1977 Ph.D. Massachusetts Institute of Technology, Civil Engineering; 1976 M.S. Massachusetts Institute of Technology, Civil Engineering; 1970 B.S. Massachusetts Institute of Technology, Mechanical Engineering.
2009 – present, Director, Cooperative Institute for the North Atlantic Region (CINAR); 1995 - present, Director, US National Office for Harmful Algal Blooms; 2004-2008. Director, Coastal Ocean Institute, Woods Hole Oceanographic Institution (WHOI); 1991-present. Senior Scientist, WHOI; 1983-1991 Associate Scientist, WHOI; 1979-1983 Assistant Scientist, WHOI; 1978-1979 Postdoctoral Investigator, WHOI; 1978. Instructor, Massachusetts Institute of Technology Department of Civil Engineering.
2006 Yasumoto Lifetime Achievement Award, ISSHA; 2005 Dr. David L. Belding Award, Massachusetts Marine Fisheries Advisory Commission; 2005 Bruun Memorial Medal, IOC Assembly, Paris; 1999 NOAA Environmental Hero Award; 1993 Stanley W. Watson Chair for Excellence in Oceanography; etymology of Alexandrium andersonii.
Key HAB contributions
Don Anderson has been a tireless advocate for Harmful Algal Bloom research for more than 25 years, safeguarding public health from algal blooms and toxic shellfish not only in the US but globally. In the US he undoubtedly is the nation's most vocal voice for HAB issues, addressing public officials (Congress, agency staff, and national boards), academic and federal researchers, private corporations, and policy makers for state and health organizations. He is an active US member of the IOC Intergovernmental Panel on HABs, the ICES-IOC Working Group on Harmful Algal Bloom Dynamics, and was a lead member of the APEC working group on safeguarding free trade of toxin-free fish and shellfish products. He has assisted China, the Philippines, several countries in Europe, South America and Africa, and the Middle East in assessing HAB threats and designing monitoring and management programs. Don is heavily involved in national and international program development for research and training. He was a leader in the development of the first US National HAB Plan, the ECOHAB science plan, the current US national HAB plan for the next decade (HARRNESS), as well as international efforts including GEOHAB and the EU-US bilateral research effort on HABs.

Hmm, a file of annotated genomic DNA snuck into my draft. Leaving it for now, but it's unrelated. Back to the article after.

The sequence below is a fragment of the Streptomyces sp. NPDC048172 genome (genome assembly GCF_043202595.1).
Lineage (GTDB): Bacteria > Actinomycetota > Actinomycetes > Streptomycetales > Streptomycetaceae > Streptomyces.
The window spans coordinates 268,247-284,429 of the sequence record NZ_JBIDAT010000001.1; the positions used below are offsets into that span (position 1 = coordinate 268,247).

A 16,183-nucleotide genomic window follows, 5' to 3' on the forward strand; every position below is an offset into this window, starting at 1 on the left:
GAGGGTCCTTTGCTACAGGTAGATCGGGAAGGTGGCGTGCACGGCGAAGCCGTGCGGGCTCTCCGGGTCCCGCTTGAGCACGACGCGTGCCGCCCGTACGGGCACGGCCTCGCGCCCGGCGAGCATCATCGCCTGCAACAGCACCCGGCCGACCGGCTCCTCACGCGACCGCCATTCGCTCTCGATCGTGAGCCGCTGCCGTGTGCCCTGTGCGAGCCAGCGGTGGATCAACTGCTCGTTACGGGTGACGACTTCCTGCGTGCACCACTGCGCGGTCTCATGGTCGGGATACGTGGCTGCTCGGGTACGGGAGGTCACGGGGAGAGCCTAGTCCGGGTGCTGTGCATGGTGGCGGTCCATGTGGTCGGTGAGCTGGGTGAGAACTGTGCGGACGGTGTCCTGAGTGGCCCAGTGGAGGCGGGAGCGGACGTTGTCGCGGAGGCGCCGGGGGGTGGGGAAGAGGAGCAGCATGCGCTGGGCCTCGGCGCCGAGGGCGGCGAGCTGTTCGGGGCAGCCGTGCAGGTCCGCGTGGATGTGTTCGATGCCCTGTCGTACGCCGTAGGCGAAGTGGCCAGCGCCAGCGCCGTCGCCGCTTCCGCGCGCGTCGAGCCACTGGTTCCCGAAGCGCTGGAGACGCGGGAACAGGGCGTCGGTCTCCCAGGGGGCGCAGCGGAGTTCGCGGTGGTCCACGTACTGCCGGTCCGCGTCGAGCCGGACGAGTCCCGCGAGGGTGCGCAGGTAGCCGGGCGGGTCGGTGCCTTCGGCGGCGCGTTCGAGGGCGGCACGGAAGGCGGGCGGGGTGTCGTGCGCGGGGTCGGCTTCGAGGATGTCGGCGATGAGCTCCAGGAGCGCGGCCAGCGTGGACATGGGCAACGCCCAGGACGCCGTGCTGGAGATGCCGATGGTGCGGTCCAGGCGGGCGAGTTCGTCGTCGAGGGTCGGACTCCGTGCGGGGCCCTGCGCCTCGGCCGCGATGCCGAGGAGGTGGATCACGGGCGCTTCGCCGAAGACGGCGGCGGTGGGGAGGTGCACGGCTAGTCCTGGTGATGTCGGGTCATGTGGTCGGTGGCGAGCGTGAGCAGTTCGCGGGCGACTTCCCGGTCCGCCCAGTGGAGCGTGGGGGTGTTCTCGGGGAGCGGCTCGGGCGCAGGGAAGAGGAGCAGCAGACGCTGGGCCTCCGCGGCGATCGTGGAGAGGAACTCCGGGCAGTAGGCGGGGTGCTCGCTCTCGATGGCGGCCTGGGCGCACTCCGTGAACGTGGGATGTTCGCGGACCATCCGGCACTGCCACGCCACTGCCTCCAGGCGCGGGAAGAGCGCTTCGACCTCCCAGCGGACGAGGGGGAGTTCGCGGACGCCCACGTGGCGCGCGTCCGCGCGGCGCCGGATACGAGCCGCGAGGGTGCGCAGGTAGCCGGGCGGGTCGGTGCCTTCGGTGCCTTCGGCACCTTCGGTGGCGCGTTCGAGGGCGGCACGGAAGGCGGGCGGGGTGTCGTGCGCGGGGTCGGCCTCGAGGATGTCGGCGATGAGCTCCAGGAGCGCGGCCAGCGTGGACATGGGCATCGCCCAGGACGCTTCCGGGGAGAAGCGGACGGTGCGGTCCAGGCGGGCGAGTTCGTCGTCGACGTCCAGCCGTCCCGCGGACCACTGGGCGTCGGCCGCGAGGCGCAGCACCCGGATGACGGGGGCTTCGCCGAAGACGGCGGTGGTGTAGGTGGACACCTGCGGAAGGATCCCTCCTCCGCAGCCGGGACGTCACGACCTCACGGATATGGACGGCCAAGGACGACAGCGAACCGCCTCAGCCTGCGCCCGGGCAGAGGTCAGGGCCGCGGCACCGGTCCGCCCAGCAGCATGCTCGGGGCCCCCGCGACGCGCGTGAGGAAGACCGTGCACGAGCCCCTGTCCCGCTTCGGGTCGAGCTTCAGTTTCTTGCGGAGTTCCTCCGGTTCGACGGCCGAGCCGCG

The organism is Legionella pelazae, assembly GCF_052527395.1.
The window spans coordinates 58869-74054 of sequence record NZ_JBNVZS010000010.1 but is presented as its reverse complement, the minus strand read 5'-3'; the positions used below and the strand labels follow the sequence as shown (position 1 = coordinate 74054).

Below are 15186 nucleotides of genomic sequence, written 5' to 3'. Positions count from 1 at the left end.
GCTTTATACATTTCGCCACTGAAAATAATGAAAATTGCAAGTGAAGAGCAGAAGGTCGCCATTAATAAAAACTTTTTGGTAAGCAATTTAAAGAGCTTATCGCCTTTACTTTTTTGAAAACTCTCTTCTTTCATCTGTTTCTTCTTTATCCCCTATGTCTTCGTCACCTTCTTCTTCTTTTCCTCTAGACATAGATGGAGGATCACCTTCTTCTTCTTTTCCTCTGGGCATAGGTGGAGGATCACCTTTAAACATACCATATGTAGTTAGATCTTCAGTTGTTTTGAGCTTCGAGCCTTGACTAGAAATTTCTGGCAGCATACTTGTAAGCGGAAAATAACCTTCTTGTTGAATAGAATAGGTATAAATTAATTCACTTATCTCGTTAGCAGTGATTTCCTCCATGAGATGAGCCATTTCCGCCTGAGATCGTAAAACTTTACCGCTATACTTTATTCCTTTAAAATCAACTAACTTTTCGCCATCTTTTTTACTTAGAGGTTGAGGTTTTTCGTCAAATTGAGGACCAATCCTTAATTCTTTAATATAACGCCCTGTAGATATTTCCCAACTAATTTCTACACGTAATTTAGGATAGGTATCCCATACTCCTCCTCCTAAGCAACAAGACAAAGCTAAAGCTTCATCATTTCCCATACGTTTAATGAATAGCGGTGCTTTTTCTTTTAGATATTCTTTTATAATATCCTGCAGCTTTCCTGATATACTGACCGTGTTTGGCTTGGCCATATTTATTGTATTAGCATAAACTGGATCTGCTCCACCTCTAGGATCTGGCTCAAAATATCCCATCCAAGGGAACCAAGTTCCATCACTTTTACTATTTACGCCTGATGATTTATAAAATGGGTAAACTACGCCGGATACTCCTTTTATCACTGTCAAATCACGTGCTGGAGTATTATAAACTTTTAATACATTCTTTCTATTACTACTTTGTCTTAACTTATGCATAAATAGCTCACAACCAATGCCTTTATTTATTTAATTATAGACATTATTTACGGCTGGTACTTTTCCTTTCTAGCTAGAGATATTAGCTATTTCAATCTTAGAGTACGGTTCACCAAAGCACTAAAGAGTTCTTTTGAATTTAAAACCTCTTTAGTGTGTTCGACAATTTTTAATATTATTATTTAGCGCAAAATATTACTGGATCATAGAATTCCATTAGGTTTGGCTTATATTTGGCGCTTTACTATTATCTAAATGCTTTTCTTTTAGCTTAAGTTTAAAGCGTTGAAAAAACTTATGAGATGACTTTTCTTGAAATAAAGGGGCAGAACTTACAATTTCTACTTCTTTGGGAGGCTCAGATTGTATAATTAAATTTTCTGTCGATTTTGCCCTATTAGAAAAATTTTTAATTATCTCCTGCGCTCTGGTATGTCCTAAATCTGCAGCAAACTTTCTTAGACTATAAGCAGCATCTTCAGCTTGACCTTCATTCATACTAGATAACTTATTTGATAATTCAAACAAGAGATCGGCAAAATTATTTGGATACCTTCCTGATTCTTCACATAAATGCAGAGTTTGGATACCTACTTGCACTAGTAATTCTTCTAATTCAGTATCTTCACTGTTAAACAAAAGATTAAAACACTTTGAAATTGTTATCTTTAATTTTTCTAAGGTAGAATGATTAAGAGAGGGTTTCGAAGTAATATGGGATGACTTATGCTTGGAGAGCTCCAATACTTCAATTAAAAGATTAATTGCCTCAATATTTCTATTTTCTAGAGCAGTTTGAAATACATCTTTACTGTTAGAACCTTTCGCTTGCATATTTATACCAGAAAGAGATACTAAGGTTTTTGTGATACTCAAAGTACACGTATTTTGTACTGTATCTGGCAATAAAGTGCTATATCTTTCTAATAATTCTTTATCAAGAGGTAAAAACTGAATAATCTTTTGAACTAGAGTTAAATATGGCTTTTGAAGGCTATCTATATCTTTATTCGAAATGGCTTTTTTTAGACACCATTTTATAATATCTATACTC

First and foremost, Don has been a pioneer in research, with a prolific publication output. He has an enviable record in competitive grant success, due to the consistent quality and quantity of his research team's scientific productivity, but also to his good nose and intuition to choose the right topics and phrases that appeal to granting bodies at the right time. He is a born leader who knows how to distribute work, to whom, and how to make them work, and he likes to see results, soon!. “Don has shown stunning scientific leadership,” says Ted Smayda. “He has put himself amongst the avant garde in the discipline by his eagerness to acquire new approaches and new techniques. A lot of people play it safe, but Don keeps reaching.” His current activities include directing the US National Office for Harmful Algal Blooms at the Woods Hole Oceanographic Institution which provides national and international HAB information to the global community and helps to coordinate US HAB conferences and other activities. Don’s early work focused on life cycles (particularly cysts) and general ecology of key dinoflagellate species, notably Alexandrium fundyense, which has become a model organism for his lab's extensive work on genetics, physiology, toxicity, ecology, and global biogeography. He has continued this dedication, establishing a regional research project coupling physical, chemical, and biological oceanography with remote sensing and modeling, with explicit links to resource managers. This multidisciplinary study of the Gulf of Maine represents a leading regional HAB activity for the US, if not the world, resulting in a comprehensive understanding of the role of physics and HAB biology in defining PSP impacts in New England. His computer simulation videoclips of Alexandrium bloom dynamics are legendary, though he is quick to point out that these are the work of his collaborators Dennis McGillicuddy and Ruoying He. A student, after seeing his videoclip at an international conference came out in ecstasy and said “He is like a God! ”.